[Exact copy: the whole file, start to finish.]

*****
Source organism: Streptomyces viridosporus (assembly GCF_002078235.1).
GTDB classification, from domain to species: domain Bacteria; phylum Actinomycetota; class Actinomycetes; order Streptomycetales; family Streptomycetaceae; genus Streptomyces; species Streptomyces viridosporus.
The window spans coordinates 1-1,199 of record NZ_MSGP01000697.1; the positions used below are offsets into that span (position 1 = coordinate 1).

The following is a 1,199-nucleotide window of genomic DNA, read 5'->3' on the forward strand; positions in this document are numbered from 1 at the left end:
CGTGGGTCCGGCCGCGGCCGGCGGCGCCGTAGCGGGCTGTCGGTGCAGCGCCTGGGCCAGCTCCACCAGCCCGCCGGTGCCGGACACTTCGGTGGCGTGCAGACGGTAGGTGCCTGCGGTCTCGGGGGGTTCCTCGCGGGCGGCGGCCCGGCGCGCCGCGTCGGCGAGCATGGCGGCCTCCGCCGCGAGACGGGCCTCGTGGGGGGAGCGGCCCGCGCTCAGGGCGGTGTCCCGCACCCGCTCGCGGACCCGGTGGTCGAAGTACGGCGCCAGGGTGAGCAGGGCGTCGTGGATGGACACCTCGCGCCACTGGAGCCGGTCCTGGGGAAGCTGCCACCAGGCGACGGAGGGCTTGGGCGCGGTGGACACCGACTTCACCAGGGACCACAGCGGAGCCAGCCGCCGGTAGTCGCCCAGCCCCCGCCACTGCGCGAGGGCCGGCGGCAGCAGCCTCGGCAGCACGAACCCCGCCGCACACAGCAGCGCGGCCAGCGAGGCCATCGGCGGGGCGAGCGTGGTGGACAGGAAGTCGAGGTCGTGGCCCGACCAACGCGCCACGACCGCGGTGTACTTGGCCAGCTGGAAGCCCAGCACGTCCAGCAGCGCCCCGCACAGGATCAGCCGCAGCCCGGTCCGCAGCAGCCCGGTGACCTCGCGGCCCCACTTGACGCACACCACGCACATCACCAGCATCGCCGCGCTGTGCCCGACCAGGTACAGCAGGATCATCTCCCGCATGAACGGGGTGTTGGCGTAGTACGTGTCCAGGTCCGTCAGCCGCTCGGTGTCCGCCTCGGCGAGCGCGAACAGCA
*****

Source organism: Streptomyces viridosporus (assembly GCF_002078235.1).
GTDB classification, from domain to species: domain Bacteria; phylum Actinomycetota; class Actinomycetes; order Streptomycetales; family Streptomycetaceae; genus Streptomyces; species Streptomyces viridosporus.
The window spans coordinates 1-1,199 of record NZ_MSGP01000697.1; the positions used below are offsets into that span (position 1 = coordinate 1).

The following is a 1,199-nucleotide window of genomic DNA, read 5'->3' on the forward strand; positions in this document are numbered from 1 at the left end:
CGTGGGTCCGGCCGCGGCCGGCGGCGCCGTAGCGGGCTGTCGGTGCAGCGCCTGGGCCAGCTCCACCAGCCCGCCGGTGCCGGACACTTCGGTGGCGTGCAGACGGTAGGTGCCTGCGGTCTCGGGGGGTTCCTCGCGGGCGGCGGCCCGGCGCGCCGCGTCGGCGAGCATGGCGGCCTCCGCCGCGAGACGGGCCTCGTGGGGGGAGCGGCCCGCGCTCAGGGCGGTGTCCCGCACCCGCTCGCGGACCCGGTGGTCGAAGTACGGCGCCAGGGTGAGCAGGGCGTCGTGGATGGACACCTCGCGCCACTGGAGCCGGTCCTGGGGAAGCTGCCACCAGGCGACGGAGGGCTTGGGCGCGGTGGACACCGACTTCACCAGGGACCACAGCGGAGCCAGCCGCCGGTAGTCGCCCAGCCCCCGCCACTGCGCGAGGGCCGGCGGCAGCAGCCTCGGCAGCACGAACCCCGCCGCACACAGCAGCGCGGCCAGCGAGGCCATCGGCGGGGCGAGCGTGGTGGACAGGAAGTCGAGGTCGTGGCCCGACCAACGCGCCACGACCGCGGTGTACTTGGCCAGCTGGAAGCCCAGCACGTCCAGCAGCGCCCCGCACAGGATCAGCCGCAGCCCGGTCCGCAGCAGCCCGGTGACCTCGCGGCCCCACTTGACGCACACCACGCACATCACCAGCATCGCCGCGCTGTGCCCGACCAGGTACAGCAGGATCATCTCCCGCATGAACGGGGTGTTGGCGTAGTACGTGTCCAGGTCCGTCAGCCGCTCGGTGTCCGCCTCGGCGAGCGCGAACAGCA